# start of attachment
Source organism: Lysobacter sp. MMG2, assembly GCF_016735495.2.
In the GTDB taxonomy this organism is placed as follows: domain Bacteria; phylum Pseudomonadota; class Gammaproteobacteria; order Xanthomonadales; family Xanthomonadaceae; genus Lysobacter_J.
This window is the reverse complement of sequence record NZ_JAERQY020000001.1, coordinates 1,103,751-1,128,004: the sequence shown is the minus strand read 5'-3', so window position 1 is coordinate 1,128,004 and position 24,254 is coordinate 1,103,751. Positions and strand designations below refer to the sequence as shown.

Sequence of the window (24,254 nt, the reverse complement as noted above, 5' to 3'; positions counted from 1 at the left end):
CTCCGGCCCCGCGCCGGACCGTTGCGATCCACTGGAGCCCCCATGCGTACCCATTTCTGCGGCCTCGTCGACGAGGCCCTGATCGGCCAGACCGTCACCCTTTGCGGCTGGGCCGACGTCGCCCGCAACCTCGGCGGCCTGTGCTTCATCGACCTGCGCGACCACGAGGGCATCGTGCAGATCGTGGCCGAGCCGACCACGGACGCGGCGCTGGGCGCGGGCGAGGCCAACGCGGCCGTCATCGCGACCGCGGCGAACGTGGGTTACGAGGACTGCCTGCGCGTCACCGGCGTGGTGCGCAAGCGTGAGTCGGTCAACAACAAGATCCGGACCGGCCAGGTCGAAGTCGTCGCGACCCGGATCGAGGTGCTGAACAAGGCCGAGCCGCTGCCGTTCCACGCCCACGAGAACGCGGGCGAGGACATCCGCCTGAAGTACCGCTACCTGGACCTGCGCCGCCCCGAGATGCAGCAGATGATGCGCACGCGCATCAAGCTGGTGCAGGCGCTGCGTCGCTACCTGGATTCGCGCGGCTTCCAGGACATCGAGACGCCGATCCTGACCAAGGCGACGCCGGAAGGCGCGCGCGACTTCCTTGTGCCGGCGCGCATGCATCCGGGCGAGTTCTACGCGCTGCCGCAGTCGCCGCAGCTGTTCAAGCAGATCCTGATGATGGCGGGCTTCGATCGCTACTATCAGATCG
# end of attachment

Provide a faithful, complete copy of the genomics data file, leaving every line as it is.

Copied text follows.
Source organism: Lysobacter sp. MMG2, assembly GCF_016735495.2.
In the GTDB taxonomy this organism is placed as follows: domain Bacteria; phylum Pseudomonadota; class Gammaproteobacteria; order Xanthomonadales; family Xanthomonadaceae; genus Lysobacter_J.
This window is the reverse complement of sequence record NZ_JAERQY020000001.1, coordinates 1,103,751-1,128,004: the sequence shown is the minus strand read 5'-3', so window position 1 is coordinate 1,128,004 and position 24,254 is coordinate 1,103,751. Positions and strand designations below refer to the sequence as shown.

Sequence of the window (24,254 nt, the reverse complement as noted above, 5' to 3'; positions counted from 1 at the left end):
CTCCGGCCCCGCGCCGGACCGTTGCGATCCACTGGAGCCCCCATGCGTACCCATTTCTGCGGCCTCGTCGACGAGGCCCTGATCGGCCAGACCGTCACCCTTTGCGGCTGGGCCGACGTCGCCCGCAACCTCGGCGGCCTGTGCTTCATCGACCTGCGCGACCACGAGGGCATCGTGCAGATCGTGGCCGAGCCGACCACGGACGCGGCGCTGGGCGCGGGCGAGGCCAACGCGGCCGTCATCGCGACCGCGGCGAACGTGGGTTACGAGGACTGCCTGCGCGTCACCGGCGTGGTGCGCAAGCGTGAGTCGGTCAACAACAAGATCCGGACCGGCCAGGTCGAAGTCGTCGCGACCCGGATCGAGGTGCTGAACAAGGCCGAGCCGCTGCCGTTCCACGCCCACGAGAACGCGGGCGAGGACATCCGCCTGAAGTACCGCTACCTGGACCTGCGCCGCCCCGAGATGCAGCAGATGATGCGCACGCGCATCAAGCTGGTGCAGGCGCTGCGTCGCTACCTGGATTCGCGCGGCTTCCAGGACATCGAGACGCCGATCCTGACCAAGGCGACGCCGGAAGGCGCGCGCGACTTCCTTGTGCCGGCGCGCATGCATCCGGGCGAGTTCTACGCGCTGCCGCAGTCGCCGCAGCTGTTCAAGCAGATCCTGATGATGGCGGGCTTCGATCGCTACTATCAGATCG